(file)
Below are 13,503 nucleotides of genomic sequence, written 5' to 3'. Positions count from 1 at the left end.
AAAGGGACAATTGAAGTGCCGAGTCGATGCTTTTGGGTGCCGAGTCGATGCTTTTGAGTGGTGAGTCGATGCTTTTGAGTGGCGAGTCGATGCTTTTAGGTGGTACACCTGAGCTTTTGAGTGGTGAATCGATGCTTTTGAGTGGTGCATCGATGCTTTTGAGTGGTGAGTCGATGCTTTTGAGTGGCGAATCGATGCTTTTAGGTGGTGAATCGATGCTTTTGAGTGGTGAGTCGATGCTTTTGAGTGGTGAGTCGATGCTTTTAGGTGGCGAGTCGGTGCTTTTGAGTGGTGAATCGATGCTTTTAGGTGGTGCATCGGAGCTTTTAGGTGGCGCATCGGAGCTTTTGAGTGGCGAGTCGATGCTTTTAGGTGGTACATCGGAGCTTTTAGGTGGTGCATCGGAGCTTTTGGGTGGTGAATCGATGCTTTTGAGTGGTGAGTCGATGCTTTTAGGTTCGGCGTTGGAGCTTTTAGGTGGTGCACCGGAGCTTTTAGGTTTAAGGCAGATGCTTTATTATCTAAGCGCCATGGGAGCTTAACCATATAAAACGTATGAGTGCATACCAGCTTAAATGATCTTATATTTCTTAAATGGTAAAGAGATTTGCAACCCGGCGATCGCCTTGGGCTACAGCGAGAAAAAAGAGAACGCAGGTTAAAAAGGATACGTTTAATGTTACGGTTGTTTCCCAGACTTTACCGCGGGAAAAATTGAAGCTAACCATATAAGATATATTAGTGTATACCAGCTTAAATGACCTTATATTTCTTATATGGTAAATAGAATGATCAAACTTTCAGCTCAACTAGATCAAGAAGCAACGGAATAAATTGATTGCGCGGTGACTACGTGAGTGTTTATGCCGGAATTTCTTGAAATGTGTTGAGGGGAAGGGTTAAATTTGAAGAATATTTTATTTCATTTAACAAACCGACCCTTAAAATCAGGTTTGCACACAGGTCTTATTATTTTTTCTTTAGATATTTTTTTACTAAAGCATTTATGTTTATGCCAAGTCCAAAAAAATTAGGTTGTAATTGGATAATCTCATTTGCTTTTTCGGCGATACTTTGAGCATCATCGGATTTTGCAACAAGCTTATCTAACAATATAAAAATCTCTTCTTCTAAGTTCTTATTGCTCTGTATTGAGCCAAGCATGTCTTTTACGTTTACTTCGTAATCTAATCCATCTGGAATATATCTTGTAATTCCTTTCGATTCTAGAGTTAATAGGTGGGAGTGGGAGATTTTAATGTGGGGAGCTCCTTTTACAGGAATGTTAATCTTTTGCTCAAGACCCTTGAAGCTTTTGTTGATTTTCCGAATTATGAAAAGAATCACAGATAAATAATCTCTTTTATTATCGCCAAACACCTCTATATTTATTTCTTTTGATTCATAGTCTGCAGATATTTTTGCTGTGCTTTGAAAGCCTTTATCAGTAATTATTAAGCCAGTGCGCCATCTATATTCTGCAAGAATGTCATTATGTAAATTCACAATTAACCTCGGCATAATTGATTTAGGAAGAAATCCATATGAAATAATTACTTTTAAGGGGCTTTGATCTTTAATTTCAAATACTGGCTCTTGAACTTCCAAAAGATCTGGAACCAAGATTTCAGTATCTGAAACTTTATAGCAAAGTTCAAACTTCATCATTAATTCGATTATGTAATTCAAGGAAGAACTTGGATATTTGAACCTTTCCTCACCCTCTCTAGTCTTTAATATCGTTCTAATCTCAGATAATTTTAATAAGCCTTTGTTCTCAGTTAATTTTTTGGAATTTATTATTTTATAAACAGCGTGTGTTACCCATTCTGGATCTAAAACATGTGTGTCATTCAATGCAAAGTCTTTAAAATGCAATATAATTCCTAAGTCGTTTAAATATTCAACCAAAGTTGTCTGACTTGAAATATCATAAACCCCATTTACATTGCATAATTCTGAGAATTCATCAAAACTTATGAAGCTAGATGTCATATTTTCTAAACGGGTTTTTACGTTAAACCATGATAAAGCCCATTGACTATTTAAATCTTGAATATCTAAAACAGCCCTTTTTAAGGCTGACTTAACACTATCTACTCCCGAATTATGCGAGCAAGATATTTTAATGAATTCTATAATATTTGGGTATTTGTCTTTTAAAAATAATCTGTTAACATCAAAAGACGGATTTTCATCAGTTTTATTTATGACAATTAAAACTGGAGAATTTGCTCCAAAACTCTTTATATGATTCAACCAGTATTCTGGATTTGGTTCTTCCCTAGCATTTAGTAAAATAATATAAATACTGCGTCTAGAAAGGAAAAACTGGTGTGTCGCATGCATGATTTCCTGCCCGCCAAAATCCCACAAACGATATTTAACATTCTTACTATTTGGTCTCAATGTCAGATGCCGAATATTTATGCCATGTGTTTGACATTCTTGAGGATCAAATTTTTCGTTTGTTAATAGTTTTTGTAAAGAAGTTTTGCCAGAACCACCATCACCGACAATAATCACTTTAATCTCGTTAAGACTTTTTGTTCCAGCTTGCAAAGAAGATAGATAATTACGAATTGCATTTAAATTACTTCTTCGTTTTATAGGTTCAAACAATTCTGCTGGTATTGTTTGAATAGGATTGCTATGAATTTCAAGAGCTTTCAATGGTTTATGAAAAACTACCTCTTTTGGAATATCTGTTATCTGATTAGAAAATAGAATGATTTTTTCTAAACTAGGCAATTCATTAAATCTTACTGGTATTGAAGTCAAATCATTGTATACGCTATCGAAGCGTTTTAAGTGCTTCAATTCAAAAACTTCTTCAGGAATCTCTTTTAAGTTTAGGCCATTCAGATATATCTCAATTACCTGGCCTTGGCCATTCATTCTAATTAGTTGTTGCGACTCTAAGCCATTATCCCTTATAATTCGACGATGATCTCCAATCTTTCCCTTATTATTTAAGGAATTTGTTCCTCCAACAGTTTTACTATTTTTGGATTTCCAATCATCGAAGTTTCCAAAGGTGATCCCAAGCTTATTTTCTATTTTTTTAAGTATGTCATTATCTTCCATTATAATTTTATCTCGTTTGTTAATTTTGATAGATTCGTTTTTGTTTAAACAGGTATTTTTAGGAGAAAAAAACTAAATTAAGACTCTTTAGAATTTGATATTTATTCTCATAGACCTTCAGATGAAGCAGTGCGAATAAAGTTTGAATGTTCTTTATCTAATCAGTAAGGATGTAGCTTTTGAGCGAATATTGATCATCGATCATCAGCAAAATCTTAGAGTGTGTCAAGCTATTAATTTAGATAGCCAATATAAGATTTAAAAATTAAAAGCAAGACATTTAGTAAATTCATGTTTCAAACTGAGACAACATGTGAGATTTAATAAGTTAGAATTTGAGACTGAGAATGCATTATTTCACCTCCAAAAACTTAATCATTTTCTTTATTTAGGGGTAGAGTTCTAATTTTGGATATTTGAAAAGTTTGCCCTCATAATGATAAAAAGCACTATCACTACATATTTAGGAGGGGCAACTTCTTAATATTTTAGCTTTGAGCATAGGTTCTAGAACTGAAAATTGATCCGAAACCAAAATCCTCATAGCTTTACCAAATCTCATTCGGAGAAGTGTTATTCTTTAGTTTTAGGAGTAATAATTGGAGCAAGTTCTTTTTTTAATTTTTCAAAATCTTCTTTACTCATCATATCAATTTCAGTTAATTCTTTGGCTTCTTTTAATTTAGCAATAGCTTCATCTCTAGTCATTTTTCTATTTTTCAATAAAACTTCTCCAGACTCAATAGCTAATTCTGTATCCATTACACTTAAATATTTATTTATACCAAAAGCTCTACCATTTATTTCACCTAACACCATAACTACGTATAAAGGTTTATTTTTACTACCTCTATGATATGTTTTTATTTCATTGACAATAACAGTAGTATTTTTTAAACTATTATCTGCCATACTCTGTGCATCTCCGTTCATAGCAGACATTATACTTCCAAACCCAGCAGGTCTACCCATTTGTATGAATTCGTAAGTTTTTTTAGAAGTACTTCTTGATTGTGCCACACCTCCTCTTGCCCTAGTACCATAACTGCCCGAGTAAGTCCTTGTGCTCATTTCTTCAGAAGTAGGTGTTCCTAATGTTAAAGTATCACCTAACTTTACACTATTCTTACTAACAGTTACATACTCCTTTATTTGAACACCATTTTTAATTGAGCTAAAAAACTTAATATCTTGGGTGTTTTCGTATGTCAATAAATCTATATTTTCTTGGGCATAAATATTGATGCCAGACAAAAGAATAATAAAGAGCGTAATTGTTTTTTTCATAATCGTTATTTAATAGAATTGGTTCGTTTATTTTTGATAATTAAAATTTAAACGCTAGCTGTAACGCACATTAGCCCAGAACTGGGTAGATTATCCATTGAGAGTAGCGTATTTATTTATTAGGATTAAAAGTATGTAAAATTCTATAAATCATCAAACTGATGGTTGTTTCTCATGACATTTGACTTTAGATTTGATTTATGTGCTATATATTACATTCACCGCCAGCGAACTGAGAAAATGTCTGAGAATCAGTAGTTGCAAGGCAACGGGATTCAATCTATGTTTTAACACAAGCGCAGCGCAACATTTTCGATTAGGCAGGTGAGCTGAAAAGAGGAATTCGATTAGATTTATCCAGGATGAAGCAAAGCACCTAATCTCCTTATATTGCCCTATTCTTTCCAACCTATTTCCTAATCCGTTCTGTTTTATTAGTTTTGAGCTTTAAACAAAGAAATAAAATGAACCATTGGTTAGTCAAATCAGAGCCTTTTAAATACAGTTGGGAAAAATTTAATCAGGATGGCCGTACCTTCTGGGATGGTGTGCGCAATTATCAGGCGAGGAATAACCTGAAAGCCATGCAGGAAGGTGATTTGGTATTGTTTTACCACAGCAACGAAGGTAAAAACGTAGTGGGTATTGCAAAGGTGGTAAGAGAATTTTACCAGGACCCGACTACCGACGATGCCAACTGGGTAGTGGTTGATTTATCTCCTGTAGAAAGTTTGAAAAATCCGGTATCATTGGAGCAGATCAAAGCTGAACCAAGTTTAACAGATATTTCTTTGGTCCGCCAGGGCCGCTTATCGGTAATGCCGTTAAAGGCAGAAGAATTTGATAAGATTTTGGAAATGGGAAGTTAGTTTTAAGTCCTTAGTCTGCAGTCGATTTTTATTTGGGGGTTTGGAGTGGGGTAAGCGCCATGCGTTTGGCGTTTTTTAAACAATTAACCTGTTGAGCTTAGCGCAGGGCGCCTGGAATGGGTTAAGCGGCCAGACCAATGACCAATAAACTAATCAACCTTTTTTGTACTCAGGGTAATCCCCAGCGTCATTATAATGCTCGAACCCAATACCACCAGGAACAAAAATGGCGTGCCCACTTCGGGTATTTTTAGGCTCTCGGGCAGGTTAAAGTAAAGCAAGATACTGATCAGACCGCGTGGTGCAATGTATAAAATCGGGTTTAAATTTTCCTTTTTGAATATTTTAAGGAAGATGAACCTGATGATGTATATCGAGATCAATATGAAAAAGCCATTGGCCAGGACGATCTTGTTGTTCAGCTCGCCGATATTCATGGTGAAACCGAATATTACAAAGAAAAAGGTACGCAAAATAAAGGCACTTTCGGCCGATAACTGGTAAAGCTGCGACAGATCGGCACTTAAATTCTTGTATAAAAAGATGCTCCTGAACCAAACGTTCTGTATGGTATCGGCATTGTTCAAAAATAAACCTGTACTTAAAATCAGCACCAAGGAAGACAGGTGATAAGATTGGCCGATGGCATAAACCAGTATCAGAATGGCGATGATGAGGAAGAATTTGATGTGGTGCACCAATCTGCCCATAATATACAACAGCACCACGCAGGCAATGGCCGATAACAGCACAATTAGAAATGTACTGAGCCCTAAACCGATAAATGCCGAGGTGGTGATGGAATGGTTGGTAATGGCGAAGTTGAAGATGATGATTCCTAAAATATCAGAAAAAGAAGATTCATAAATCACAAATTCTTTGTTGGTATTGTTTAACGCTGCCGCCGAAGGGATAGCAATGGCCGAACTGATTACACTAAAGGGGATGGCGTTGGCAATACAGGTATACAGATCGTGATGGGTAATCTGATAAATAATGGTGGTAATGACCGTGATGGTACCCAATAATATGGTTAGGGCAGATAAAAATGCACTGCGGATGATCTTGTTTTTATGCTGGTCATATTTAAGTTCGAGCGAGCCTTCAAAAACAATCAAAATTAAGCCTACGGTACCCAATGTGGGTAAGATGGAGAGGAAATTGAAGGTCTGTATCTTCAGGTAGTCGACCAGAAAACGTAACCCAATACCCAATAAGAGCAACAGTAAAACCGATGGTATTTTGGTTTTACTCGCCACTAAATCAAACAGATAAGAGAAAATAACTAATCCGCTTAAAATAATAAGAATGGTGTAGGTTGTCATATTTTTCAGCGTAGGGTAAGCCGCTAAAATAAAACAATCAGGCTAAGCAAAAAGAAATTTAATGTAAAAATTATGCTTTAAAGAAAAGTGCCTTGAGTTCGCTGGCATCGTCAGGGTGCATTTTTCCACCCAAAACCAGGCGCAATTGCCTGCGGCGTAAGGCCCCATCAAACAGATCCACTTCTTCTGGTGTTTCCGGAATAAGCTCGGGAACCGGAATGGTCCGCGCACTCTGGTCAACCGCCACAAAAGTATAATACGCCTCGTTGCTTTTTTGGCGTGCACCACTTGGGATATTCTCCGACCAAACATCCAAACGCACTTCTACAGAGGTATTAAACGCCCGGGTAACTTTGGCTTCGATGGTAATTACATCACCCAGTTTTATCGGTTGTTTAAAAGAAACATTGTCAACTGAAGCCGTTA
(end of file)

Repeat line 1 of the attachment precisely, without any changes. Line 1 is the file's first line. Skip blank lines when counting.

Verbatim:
Below are 13,503 nucleotides of genomic sequence, written 5' to 3'. Positions count from 1 at the left end.